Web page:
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Ask the experts

Here is a selection of Q&As from Your Kent Wedding magazine whether it be about flowers, hair and makeup, fashion, wedding themes, health & beauty, cakes, stationery, legal advice. If you would like your question answered by our experts, please email it to editor@yourkent.wedding

To view more Q&A's on a different topic, please select one from the list below.

Hot topic: Outdoor weddings

Local experts offer stellar advice on creating an idyllic outdoor wedding

Al fresco styling

Al fresco styling

Q. How can we use styling to really bring our outdoor wedding to life?

A. Holly Dallison says: An outdoor wedding is not without its challenges! Having a stylist on board can help with many of the practicalities while helping to ensure your vision is bought to life. Here are a few tips…

❤ If you're thinking of a ceremony backdrop, it should frame the bride and groom and encourage the eye to travel through into the view beyond, complementing rather than distracting from the natural environment.

❤ We've noticed a steady rise in the popularity of relaxed catering, especially grazing tables. Look for tables and chairs that are attractive without tablecloths and can be arranged in any number of ways.

❤ Continue the outdoors theme through your table decorations. Remember to incorporate earthy tones or bright pops of colour, lots of texture, height variations and textiles. Think clay pots, bark-covered tea light holders, moss and lush greenery. Couple these with vintage objects to create both interest and functionality.

❤ Every outdoor wedding needs seating so guests can relax. Turn this necessity into a feature using vintage pieces that create an eclectic and relaxed style. Or how about a chill-out zone?

❤ Consider taking the inside out. Weather permitting, try lining your ceremony aisle with a selection of layered vintage rugs.

❤ Because of the temperamental British weather, it's always good to have areas of cover, and consider nominating someone to move hired items inside should it start to rain.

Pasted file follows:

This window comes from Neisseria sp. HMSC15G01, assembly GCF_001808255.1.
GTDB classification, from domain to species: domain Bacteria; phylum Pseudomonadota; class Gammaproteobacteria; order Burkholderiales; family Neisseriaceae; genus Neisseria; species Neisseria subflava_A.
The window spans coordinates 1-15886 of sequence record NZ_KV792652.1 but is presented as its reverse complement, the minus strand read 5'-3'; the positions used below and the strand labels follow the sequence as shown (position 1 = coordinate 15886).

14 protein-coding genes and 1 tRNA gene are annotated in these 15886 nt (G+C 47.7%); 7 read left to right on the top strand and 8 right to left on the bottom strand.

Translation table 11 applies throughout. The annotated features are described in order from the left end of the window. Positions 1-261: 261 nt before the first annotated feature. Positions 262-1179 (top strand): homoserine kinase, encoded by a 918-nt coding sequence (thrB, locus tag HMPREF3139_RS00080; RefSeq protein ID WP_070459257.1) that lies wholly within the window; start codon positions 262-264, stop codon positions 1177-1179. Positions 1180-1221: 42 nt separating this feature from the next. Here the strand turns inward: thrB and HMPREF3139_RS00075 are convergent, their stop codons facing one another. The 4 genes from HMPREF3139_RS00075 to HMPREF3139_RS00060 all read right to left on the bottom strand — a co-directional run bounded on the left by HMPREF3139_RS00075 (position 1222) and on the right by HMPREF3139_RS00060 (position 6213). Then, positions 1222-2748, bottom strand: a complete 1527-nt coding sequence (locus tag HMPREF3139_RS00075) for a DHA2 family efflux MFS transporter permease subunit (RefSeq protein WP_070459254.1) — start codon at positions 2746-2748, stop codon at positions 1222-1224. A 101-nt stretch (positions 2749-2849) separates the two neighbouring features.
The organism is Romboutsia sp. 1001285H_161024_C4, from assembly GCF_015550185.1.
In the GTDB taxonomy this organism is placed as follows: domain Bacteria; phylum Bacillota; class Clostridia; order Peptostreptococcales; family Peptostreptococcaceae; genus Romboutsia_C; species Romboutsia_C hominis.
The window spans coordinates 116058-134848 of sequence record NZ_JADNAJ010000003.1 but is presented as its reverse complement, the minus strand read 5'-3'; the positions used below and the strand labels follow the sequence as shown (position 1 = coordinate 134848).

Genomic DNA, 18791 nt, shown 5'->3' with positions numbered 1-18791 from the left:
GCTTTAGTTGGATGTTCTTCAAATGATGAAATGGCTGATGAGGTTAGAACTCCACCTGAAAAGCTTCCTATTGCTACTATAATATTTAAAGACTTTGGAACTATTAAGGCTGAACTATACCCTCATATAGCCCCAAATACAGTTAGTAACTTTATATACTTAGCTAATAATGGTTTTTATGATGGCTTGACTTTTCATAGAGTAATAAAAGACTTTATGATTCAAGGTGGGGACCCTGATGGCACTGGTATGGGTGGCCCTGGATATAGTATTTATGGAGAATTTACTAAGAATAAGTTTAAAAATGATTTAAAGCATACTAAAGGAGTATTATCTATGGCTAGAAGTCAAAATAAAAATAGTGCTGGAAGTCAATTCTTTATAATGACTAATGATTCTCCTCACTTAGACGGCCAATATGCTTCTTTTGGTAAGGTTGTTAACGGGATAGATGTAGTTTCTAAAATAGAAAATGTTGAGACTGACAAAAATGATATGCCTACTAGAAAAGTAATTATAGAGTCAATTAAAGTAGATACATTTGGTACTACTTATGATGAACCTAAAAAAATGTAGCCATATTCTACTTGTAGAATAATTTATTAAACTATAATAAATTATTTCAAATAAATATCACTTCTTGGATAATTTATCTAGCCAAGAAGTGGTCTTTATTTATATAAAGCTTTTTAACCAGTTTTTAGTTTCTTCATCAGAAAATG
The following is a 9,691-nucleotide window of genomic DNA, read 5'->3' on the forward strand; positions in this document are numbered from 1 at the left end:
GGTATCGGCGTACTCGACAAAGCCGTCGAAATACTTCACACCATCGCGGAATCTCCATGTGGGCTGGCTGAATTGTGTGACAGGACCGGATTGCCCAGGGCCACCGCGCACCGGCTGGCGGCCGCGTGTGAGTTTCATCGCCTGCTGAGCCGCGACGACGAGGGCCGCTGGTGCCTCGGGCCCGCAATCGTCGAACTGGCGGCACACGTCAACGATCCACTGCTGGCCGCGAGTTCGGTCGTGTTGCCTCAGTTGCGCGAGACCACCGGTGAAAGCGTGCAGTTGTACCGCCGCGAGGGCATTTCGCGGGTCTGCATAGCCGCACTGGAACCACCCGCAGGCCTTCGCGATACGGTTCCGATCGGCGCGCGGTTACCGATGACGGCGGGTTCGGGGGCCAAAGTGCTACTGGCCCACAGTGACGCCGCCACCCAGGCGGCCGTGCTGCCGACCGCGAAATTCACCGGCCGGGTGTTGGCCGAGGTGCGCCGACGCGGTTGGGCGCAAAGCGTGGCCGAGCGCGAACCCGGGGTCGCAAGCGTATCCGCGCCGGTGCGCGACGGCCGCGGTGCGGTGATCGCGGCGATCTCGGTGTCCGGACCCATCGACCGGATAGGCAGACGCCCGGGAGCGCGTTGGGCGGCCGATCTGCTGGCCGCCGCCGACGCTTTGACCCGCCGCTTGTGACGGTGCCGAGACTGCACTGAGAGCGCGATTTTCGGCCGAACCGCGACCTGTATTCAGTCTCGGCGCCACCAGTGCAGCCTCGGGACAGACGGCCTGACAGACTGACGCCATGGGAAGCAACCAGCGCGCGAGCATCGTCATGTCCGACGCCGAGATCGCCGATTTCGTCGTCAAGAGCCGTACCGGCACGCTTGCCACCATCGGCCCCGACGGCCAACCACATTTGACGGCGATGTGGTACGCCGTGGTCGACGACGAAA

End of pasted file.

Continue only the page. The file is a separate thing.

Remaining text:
Barbecue bonanza

Barbecue bonanza

Q. Our reception will be in a tipi in the family's field. What would be the best food to serve our guests for the wedding breakfast?

A. Kristi Collins says: Weddings in temporary spaces such as tipis are perfect places to move away from the constraint of formal dining and add your own style to a blank canvas. By nature, a tipi wedding connects you with the outside, so if the weather allows, make the most of it and go for either picnic style or a barbecue depending on whether you prefer hot or cold.

Picnics offer an element of surprise and delight guests as they decant packages of deliciousness. Tartlets, open sandwiches, pastries, pies and salads offer joyous little morsels of celebration food. From a practical perspective, food can be served cold and at your leisure, so there's no issue if timings run over, and the abundance of choice makes it easy for guests to make selections according to their dietary requirements or tastes.

If you prefer something hot, there's little more celebratory than the theatre of an outside fire and the smell of chargrilling. To me, there's also a certain authenticity to pairing barbecue food with your tipi venue. Whether it's the luxury of lobster tails and T-bones or a more casual cook-out, the sights and smells will evoke feelings of recreation, relaxation and liberation, all adding a relaxed and fun, festival style wedding vibe.

Gardener's world

Gardener's world

Q. We'd love to host our wedding in our back garden. What do we need to think about?

A. Simon Pollard says: When you're holding a wedding in your own outdoor space, it can add to your own garden's romance. Other than the obvious considerations, such as whether your garden is big enough to hold a marquee and whether there's adequate parking available, you should also give the following areas some thought…

❤ How does the sun travel through your garden? This may determine where your photographer will take your important photos.

❤ Is there adequate hardstanding for outdoor seating, the ceremony or arrival drinks?

❤ Are there shady areas, such as a pergolas, for a hot day?